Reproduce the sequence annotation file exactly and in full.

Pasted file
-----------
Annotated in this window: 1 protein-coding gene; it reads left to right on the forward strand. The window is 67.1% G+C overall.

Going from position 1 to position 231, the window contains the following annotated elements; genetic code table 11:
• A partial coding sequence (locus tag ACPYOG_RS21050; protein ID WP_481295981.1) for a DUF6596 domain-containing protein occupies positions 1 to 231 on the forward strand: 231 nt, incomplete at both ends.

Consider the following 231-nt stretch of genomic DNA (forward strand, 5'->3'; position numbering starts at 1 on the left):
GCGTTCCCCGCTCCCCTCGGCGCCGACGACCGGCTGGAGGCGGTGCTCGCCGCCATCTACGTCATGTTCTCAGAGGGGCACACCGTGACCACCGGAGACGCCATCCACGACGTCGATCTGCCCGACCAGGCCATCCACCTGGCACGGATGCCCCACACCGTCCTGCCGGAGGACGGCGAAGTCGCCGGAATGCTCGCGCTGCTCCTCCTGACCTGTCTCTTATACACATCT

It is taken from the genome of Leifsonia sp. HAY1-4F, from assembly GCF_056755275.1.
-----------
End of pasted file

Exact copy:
Annotated in this window: 1 protein-coding gene; it reads left to right on the forward strand. The window is 67.1% G+C overall.

Going from position 1 to position 231, the window contains the following annotated elements; genetic code table 11:
• A partial coding sequence (locus tag ACPYOG_RS21050; protein ID WP_481295981.1) for a DUF6596 domain-containing protein occupies positions 1 to 231 on the forward strand: 231 nt, incomplete at both ends.

Consider the following 231-nt stretch of genomic DNA (forward strand, 5'->3'; position numbering starts at 1 on the left):
GCGTTCCCCGCTCCCCTCGGCGCCGACGACCGGCTGGAGGCGGTGCTCGCCGCCATCTACGTCATGTTCTCAGAGGGGCACACCGTGACCACCGGAGACGCCATCCACGACGTCGATCTGCCCGACCAGGCCATCCACCTGGCACGGATGCCCCACACCGTCCTGCCGGAGGACGGCGAAGTCGCCGGAATGCTCGCGCTGCTCCTCCTGACCTGTCTCTTATACACATCT

It is taken from the genome of Leifsonia sp. HAY1-4F, from assembly GCF_056755275.1.